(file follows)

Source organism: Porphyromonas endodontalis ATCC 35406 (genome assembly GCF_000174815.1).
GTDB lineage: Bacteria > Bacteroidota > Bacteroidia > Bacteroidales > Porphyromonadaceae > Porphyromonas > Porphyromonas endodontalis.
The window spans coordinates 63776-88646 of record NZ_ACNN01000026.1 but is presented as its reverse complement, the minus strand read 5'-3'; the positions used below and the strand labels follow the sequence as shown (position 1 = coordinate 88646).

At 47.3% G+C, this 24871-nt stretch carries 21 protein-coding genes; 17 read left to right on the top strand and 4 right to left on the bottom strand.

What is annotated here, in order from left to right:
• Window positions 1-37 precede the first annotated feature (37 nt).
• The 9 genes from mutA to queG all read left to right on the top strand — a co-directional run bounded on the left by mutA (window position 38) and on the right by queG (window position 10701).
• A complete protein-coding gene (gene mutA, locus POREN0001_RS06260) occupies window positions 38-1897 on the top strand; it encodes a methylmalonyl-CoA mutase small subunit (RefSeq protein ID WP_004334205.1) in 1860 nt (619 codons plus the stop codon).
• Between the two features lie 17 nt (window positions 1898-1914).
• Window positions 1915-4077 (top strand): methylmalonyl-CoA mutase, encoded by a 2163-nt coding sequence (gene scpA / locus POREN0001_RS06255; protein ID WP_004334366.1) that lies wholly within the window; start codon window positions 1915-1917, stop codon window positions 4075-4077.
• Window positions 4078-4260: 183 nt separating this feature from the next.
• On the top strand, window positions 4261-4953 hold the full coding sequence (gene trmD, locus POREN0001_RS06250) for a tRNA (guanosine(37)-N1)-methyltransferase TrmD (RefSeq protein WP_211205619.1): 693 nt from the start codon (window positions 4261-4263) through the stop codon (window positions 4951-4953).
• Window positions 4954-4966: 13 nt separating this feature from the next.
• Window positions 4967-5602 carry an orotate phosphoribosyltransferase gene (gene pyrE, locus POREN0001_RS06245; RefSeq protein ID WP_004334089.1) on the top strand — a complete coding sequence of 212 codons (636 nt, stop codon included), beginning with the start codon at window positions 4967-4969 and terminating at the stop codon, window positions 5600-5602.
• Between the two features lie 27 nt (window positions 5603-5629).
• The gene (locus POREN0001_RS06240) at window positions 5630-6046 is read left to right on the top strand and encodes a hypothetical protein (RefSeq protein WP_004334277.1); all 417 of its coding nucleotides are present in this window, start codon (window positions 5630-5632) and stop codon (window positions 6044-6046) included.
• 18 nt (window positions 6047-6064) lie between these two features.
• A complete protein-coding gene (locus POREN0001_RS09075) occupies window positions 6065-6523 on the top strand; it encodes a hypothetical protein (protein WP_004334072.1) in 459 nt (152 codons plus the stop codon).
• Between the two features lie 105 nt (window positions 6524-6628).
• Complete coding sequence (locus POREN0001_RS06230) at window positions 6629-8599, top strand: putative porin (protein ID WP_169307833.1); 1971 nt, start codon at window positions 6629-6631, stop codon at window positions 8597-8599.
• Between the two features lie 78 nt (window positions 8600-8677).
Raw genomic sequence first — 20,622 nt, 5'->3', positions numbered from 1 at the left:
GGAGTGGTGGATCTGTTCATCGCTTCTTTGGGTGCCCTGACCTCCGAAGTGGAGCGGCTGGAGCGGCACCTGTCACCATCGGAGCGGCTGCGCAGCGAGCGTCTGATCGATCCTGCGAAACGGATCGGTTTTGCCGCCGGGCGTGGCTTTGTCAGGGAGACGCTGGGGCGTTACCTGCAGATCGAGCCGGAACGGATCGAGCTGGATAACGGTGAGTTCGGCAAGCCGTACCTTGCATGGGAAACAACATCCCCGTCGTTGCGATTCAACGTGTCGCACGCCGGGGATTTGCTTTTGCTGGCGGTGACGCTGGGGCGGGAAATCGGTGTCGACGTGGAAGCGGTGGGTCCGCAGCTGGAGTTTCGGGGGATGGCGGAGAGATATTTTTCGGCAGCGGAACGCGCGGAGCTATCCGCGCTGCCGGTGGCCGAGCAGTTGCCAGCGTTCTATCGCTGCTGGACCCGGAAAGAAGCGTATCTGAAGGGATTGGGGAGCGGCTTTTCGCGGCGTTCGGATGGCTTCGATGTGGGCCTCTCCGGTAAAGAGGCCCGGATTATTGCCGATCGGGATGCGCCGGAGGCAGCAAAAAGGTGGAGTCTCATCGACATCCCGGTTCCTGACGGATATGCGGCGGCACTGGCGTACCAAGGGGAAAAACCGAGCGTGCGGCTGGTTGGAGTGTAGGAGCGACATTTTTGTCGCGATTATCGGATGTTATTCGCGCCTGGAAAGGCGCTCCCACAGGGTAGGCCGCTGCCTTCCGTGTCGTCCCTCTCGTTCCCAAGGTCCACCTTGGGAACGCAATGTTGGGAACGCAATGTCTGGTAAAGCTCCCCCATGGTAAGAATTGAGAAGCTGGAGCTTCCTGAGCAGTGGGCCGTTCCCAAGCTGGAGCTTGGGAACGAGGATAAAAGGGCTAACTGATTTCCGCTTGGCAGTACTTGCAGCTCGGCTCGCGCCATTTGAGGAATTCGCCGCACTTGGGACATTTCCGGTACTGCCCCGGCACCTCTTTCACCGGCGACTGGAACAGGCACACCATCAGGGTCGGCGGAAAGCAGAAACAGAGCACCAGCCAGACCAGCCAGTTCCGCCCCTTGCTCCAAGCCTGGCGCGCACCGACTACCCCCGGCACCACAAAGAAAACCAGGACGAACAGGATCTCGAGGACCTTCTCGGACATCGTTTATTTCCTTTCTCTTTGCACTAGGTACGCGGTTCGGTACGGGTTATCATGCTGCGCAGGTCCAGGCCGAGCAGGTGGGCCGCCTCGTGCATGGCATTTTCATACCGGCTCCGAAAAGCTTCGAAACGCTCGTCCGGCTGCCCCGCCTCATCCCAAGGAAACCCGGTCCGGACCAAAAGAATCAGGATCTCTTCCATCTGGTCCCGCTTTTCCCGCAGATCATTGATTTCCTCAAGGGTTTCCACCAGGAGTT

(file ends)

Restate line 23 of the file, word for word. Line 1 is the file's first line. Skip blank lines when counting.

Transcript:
GGAGTGGTGGATCTGTTCATCGCTTCTTTGGGTGCCCTGACCTCCGAAGTGGAGCGGCTGGAGCGGCACCTGTCACCATCGGAGCGGCTGCGCAGCGAGCGTCTGATCGATCCTGCGAAACGGATCGGTTTTGCCGCCGGGCGTGGCTTTGTCAGGGAGACGCTGGGGCGTTACCTGCAGATCGAGCCGGAACGGATCGAGCTGGATAACGGTGAGTTCGGCAAGCCGTACCTTGCATGGGAAACAACATCCCCGTCGTTGCGATTCAACGTGTCGCACGCCGGGGATTTGCTTTTGCTGGCGGTGACGCTGGGGCGGGAAATCGGTGTCGACGTGGAAGCGGTGGGTCCGCAGCTGGAGTTTCGGGGGATGGCGGAGAGATATTTTTCGGCAGCGGAACGCGCGGAGCTATCCGCGCTGCCGGTGGCCGAGCAGTTGCCAGCGTTCTATCGCTGCTGGACCCGGAAAGAAGCGTATCTGAAGGGATTGGGGAGCGGCTTTTCGCGGCGTTCGGATGGCTTCGATGTGGGCCTCTCCGGTAAAGAGGCCCGGATTATTGCCGATCGGGATGCGCCGGAGGCAGCAAAAAGGTGGAGTCTCATCGACATCCCGGTTCCTGACGGATATGCGGCGGCACTGGCGTACCAAGGGGAAAAACCGAGCGTGCGGCTGGTTGGAGTGTAGGAGCGACATTTTTGTCGCGATTATCGGATGTTATTCGCGCCTGGAAAGGCGCTCCCACAGGGTAGGCCGCTGCCTTCCGTGTCGTCCCTCTCGTTCCCAAGGTCCACCTTGGGAACGCAATGTTGGGAACGCAATGTCTGGTAAAGCTCCCCCATGGTAAGAATTGAGAAGCTGGAGCTTCCTGAGCAGTGGGCCGTTCCCAAGCTGGAGCTTGGGAACGAGGATAAAAGGGCTAACTGATTTCCGCTTGGCAGTACTTGCAGCTCGGCTCGCGCCATTTGAGGAATTCGCCGCACTTGGGACATTTCCGGTACTGCCCCGGCACCTCTTTCACCGGCGACTGGAACAGGCACACCATCAGGGTCGGCGGAAAGCAGAAACAGAGCACCAGCCAGACCAGCCAGTTCCGCCCCTTGCTCCAAGCCTGGCGCGCACCGACTACCCCCGGCACCACAAAGAAAACCAGGACGAACAGGATCTCGAGGACCTTCTCGGACATCGTTTATTTCCTTTCTCTTTGCACTAGGTACGCGGTTCGGTACGGGTTATCATGCTGCGCAGGTCCAGGCCGAGCAGGTGGGCCGCCTCGTGCATGGCATTTTCATACCGGCTCCGAAAAGCTTCGAAACGCTCGTCCGGCTGCCCCGCCTCATCCCAAGGAAACCCGGTCCGGACCAAAAGAATCAGGATCTCTTCCATCTGGTCCCGCTTTTCCCGCAGATCATTGATTTCCTCAAGGGTTTCCACCAGGAGTT